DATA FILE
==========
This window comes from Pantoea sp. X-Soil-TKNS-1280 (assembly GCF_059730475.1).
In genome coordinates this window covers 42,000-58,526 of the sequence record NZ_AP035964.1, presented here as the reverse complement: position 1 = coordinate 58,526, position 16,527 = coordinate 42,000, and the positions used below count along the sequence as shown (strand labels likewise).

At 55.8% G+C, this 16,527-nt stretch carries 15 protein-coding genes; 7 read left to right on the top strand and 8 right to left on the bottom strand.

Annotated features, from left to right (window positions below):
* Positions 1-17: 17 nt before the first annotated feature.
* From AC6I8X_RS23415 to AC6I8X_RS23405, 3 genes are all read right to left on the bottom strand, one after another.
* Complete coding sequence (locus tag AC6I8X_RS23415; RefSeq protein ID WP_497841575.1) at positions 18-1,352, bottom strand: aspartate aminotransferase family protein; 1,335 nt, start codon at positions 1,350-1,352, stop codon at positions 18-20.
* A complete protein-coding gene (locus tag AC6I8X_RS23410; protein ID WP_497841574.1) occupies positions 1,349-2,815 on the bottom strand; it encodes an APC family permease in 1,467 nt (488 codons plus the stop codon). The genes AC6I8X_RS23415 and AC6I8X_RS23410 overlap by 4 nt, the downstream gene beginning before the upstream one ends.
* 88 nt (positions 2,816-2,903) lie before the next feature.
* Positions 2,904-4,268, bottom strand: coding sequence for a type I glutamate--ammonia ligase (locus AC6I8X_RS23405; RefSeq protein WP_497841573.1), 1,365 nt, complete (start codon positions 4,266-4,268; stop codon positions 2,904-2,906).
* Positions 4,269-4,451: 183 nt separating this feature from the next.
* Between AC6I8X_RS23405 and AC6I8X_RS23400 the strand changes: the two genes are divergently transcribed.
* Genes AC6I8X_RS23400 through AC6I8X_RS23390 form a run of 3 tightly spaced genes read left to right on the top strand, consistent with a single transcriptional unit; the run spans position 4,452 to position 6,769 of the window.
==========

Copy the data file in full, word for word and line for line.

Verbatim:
This window comes from Pantoea sp. X-Soil-TKNS-1280 (assembly GCF_059730475.1).
In genome coordinates this window covers 42,000-58,526 of the sequence record NZ_AP035964.1, presented here as the reverse complement: position 1 = coordinate 58,526, position 16,527 = coordinate 42,000, and the positions used below count along the sequence as shown (strand labels likewise).

At 55.8% G+C, this 16,527-nt stretch carries 15 protein-coding genes; 7 read left to right on the top strand and 8 right to left on the bottom strand.

Annotated features, from left to right (window positions below):
* Positions 1-17: 17 nt before the first annotated feature.
* From AC6I8X_RS23415 to AC6I8X_RS23405, 3 genes are all read right to left on the bottom strand, one after another.
* Complete coding sequence (locus tag AC6I8X_RS23415; RefSeq protein ID WP_497841575.1) at positions 18-1,352, bottom strand: aspartate aminotransferase family protein; 1,335 nt, start codon at positions 1,350-1,352, stop codon at positions 18-20.
* A complete protein-coding gene (locus tag AC6I8X_RS23410; protein ID WP_497841574.1) occupies positions 1,349-2,815 on the bottom strand; it encodes an APC family permease in 1,467 nt (488 codons plus the stop codon). The genes AC6I8X_RS23415 and AC6I8X_RS23410 overlap by 4 nt, the downstream gene beginning before the upstream one ends.
* 88 nt (positions 2,816-2,903) lie before the next feature.
* Positions 2,904-4,268, bottom strand: coding sequence for a type I glutamate--ammonia ligase (locus AC6I8X_RS23405; RefSeq protein WP_497841573.1), 1,365 nt, complete (start codon positions 4,266-4,268; stop codon positions 2,904-2,906).
* Positions 4,269-4,451: 183 nt separating this feature from the next.
* Between AC6I8X_RS23405 and AC6I8X_RS23400 the strand changes: the two genes are divergently transcribed.
* Genes AC6I8X_RS23400 through AC6I8X_RS23390 form a run of 3 tightly spaced genes read left to right on the top strand, consistent with a single transcriptional unit; the run spans position 4,452 to position 6,769 of the window.